Exercise

It really is true that you’ll feel better after some exercise. It also combines a few of the strategies above. Add your exercise time to your calendar, say no to conflicting appointments and unplug while you’re exercising. I promise you it will make you feel better when you’re done, no matter how much you try to talk yourself out of it to start with!

Read a book

Reading seems to be a lost art these days, but escaping into a good fiction novel is a great way to forget about the worries of the world. Studies show that reading really does release stress. In fact this article shows that reading for only 6 minutes will start to reduce your stress levels significantly. Go on, grab a great book and start reading!

I encourage you to put aside the time to do at least one of these things each day. It’s so easy to get caught up in the hustle and bustle of day to day life, however taking 30 minutes to an hour a day to focus on stress reduction will be worth it. What are you waiting for?

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You can also take a quality supplement to help reduce stress. Hivita Stress is a complete multivitamin formula that helps relieve stress, nervous tension and mild anxiety. It may also reduce tiredness, elevate mood and boost energy levels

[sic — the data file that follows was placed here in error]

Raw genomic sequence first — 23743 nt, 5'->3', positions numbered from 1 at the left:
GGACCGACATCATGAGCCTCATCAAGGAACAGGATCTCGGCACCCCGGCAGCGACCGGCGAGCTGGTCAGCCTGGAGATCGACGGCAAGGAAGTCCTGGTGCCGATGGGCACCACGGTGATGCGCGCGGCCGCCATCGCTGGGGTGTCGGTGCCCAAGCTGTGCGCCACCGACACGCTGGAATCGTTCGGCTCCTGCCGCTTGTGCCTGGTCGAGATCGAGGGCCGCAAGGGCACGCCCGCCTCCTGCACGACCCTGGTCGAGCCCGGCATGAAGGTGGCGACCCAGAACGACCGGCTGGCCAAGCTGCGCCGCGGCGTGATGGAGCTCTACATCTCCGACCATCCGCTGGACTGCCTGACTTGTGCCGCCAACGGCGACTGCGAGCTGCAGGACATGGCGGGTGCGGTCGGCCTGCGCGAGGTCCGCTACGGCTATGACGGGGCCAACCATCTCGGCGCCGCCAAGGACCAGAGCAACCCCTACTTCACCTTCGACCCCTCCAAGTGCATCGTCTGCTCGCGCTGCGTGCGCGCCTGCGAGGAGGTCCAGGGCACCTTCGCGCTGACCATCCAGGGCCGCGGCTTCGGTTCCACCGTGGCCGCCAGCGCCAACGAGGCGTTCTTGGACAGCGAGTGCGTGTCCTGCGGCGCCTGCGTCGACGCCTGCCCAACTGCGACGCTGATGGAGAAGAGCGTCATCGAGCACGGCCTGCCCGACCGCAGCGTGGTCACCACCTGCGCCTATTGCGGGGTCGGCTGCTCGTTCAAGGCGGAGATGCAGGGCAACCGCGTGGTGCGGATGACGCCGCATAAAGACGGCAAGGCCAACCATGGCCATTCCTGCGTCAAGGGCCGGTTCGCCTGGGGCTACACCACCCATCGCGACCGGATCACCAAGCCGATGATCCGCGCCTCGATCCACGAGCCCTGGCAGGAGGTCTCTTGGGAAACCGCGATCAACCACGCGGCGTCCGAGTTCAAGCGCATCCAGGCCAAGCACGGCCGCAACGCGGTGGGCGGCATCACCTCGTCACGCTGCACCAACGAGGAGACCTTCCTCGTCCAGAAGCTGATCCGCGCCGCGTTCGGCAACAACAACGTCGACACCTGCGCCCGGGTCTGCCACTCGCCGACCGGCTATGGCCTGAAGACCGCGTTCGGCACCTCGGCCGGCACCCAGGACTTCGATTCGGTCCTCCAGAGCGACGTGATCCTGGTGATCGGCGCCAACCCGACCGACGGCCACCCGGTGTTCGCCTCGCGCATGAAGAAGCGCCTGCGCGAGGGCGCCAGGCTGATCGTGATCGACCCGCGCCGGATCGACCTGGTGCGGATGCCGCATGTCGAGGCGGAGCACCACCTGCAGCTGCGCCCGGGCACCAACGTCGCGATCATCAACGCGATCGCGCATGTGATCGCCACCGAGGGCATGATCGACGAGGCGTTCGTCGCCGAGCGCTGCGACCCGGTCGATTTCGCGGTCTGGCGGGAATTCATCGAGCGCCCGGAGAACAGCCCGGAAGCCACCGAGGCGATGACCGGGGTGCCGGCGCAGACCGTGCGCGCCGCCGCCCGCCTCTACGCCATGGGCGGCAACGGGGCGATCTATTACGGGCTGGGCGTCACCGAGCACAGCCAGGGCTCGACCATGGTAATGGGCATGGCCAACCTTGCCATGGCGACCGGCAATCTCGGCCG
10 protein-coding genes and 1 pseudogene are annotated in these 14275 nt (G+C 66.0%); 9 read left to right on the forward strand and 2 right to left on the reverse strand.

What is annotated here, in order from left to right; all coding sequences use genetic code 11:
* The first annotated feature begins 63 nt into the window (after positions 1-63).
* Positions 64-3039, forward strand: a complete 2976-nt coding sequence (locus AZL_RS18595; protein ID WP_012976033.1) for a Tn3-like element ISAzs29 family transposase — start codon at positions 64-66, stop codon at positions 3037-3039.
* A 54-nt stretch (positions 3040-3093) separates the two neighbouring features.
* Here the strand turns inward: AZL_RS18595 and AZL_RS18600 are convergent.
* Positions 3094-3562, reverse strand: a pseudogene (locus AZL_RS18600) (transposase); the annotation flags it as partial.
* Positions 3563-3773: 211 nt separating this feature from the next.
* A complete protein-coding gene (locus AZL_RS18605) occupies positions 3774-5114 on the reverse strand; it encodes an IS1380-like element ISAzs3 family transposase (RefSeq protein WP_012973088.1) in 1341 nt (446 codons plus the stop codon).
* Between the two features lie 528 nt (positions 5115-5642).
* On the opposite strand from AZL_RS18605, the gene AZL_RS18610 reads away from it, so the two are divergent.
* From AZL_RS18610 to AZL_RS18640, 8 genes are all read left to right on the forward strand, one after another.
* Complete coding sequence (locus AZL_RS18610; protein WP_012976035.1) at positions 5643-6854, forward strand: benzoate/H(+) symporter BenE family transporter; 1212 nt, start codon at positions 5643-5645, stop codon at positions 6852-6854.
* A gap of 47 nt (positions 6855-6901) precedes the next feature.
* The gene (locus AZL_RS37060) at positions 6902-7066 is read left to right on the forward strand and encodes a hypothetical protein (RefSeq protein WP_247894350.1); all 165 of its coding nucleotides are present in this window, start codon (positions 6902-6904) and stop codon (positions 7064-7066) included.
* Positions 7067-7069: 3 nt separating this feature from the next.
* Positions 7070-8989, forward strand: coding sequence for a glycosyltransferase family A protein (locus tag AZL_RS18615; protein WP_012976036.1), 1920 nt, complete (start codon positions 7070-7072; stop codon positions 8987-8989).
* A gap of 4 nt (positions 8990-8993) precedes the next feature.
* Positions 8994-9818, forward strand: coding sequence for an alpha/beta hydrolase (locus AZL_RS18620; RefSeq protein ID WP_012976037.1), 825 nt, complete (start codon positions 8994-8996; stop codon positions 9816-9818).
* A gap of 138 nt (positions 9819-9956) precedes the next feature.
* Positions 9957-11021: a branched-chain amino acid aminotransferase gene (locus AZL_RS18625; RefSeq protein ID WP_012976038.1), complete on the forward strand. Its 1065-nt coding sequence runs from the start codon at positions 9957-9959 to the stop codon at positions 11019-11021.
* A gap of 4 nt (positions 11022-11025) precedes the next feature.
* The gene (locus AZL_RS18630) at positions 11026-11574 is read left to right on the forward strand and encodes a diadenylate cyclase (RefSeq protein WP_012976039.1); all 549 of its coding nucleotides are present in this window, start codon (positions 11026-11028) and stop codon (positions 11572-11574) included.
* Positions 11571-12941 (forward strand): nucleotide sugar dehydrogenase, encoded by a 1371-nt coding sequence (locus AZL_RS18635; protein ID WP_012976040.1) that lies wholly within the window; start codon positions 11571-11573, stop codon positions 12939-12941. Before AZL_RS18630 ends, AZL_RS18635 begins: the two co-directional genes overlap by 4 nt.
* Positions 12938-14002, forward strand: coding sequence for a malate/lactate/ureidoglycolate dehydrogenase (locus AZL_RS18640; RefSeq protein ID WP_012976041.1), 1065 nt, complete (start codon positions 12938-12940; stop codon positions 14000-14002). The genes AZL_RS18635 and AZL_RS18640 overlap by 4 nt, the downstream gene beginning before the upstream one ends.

5 Things to do when anxiety creeps in this festive season

It’s supposed to be a time of joy and time spent with loved ones, and for the most part Christmas and the festive season is all of that and more – but for some of us, it can also bring about an anxiety that creeps its way into these moments and makes you wonder why you bother to be a participant in such a busy and often chaotic time!

It’s not surprising that anxiety can come and find you during the holidays. Maybe you’re worried about Christmas lunch being at your house this year, or perhaps there are certain members of your family you would prefer to avoid. There’s also the exhaustion that comes with trying to keep up with the Christmas functions of your work, your partner’s work and your children’s school or kindergarten.

Here’s 5 things you should definitely try when faced with anxiety this festive season

1. Exercise

Walking is a great way to reduce anxiety. If you’re feeling overcrowded or consumed by all the ‘busy’ then a walk can help you regulate your breathing, provide distraction and clear your mind. If walking isn’t your thing there’s also running, yoga, pilates, dance, weights or anything else that gets you moving!

2. Eat Well and Boost Your Nutrition

When you’re feeling anxious you will probably just want to reach for the rest of your Advent calendar or the ice cream tub, but eating well is what you really need. Swap alcohol for water and dish up a delicious seafood platter to get those Omega 3 fatty-acids into your body. Your physical and mental health will thank you for it. For an extra boost, try Hivita Stress: a complete multivitamin formula to help fight stress and fatigue and relieve mild anxiety.